Stars appear and shadows a-falling
You can hear my heart a-calling.
A little bit a-lovin’ makes everything right,
And I’m gonna see my baby tonight.

I slowed my singing to a hum as I opened my door, closing it behind me. I piled the wood up in front of it, to board it back up after I had ate. I unpacked everything, and a few Poland Spring bottles among the groceries, that I used to fill the pot up the rest of the way for the pasta. I happily tapped the top of the box of rigatoni as I passed it, organizing the food into a corner. Finishing that, I turned the range on to let the water boil, pulling my knife from my waist and laying it across the top of the pot, an old trick I learned to avoid water boiling over. I went upstairs to the bedroom to put on a robe I found in the closet, gleefully eating a chocolate bar as I did so. When I got the comfortable garment on, I finished my bar and crumpled the wrapper in my hand. I heard a noise from downstairs, and thought the knife slipped off and into the pot, because I didn’t properly position it.

I went down the stairs and entered the kitchen, to see the knife gone, but nowhere to be found, much less in the pot. But, it turned out, the noise I had heard before was actually the pot lid from earlier, spinning on its handle gently against the hard plastic countertop, combined with the sound of a slight breeze coming in from the wide open door.

Credit: Elias D. Tavarez

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Roadrunner Energy Drink Study: Our Bizarre Outlier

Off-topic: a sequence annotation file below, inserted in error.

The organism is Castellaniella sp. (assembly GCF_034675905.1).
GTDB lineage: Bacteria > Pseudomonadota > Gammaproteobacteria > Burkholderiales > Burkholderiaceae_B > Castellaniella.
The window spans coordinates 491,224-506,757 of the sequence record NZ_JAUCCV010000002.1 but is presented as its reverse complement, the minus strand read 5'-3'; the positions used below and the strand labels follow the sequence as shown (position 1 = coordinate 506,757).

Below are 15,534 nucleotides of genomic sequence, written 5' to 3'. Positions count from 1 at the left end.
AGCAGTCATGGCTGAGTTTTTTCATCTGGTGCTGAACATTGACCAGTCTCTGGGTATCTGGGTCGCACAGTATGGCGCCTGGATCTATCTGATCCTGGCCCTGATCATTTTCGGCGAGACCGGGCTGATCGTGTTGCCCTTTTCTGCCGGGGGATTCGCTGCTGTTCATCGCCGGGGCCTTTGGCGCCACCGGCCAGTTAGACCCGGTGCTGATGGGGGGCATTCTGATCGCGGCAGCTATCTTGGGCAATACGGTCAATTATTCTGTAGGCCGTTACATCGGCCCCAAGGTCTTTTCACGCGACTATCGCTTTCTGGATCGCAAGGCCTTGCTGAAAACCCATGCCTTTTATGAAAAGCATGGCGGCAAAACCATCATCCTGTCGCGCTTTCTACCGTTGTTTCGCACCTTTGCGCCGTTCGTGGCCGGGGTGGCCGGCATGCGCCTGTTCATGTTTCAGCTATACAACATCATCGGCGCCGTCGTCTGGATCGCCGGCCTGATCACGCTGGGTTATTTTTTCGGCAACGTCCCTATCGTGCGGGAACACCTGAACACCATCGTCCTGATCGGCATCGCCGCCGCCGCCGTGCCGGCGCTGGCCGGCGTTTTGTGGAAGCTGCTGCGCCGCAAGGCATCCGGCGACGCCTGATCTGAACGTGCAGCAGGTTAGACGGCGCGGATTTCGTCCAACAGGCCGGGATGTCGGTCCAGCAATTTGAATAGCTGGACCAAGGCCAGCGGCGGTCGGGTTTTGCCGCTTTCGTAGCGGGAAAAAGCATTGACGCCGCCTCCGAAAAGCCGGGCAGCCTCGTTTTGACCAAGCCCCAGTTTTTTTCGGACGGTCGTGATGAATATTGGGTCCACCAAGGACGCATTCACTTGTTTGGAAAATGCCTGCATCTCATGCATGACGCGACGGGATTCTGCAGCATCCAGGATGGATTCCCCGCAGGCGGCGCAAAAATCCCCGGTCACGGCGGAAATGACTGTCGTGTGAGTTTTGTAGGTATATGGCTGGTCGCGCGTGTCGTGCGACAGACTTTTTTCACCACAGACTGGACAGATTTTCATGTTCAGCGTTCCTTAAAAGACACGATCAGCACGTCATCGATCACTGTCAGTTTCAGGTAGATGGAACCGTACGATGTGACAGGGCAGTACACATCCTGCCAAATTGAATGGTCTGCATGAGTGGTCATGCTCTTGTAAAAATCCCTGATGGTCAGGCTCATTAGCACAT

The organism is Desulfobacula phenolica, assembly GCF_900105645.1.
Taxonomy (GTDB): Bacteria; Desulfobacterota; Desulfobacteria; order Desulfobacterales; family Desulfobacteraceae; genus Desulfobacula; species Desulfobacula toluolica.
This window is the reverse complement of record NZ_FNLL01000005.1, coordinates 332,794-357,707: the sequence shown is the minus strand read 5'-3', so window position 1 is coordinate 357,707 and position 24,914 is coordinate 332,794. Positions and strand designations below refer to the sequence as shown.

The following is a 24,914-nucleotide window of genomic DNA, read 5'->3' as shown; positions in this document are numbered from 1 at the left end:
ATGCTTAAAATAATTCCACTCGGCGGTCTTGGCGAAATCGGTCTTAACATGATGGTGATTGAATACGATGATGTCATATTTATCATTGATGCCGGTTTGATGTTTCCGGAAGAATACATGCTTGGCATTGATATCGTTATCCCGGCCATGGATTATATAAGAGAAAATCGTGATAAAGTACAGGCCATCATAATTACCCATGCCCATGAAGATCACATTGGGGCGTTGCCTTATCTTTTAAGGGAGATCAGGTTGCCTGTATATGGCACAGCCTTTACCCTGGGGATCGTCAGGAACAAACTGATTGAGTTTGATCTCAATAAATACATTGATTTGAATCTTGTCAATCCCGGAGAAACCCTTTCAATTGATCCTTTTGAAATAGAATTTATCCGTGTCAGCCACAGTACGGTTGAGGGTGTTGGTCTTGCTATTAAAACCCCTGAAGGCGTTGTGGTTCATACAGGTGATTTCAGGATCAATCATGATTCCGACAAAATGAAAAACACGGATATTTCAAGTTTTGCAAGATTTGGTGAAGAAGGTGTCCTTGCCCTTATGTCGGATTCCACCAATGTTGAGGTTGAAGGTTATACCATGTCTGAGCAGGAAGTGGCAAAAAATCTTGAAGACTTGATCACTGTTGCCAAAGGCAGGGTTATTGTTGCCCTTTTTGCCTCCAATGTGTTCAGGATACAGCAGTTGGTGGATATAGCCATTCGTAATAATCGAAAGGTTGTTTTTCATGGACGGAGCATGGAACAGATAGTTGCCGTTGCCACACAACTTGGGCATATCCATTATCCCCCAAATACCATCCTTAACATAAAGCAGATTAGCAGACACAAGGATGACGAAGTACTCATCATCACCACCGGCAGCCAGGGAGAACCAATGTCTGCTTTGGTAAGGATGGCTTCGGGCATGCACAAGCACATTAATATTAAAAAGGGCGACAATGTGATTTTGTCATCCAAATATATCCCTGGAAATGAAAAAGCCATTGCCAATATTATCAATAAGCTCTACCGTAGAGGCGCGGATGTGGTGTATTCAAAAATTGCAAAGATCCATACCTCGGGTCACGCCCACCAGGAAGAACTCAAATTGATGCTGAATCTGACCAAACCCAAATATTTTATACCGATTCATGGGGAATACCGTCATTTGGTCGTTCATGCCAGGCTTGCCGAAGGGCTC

June 7, 2016 at 12:00 AM
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I am a researcher for a small team, and now, I’m facing a moral dilemma.

Over the past year, one of our main projects has been the development of a healthier, more energy efficient drink named Roadrunner. Upon completion of Roadrunner’s formula and design, we contacted a local university and requested to use 100 of their freshmen as subjects in a study. The purpose of our study was to compare the alertness of the freshmen and determine if our energy drink positively benefited their college experience. The 100 freshmen were randomly divided into two groups. Group 1 received Roadrunner and were requested to drink one bottle per day. Group 2 was allowed to drink anything except Roadrunner. We specifically selected freshmen due to the stresses involved in the first year of college. To contribute to the subjects’ stress levels, we assigned all of them a journal project about adjusting to college. They were required to write one entry per day for a total of 14 entries. Our study commenced on August 11, 2015, and concluded on August 25, 2015.

I will not delve into the intricacies of our data collection and its analysis. For this explanation, I will be straightforward.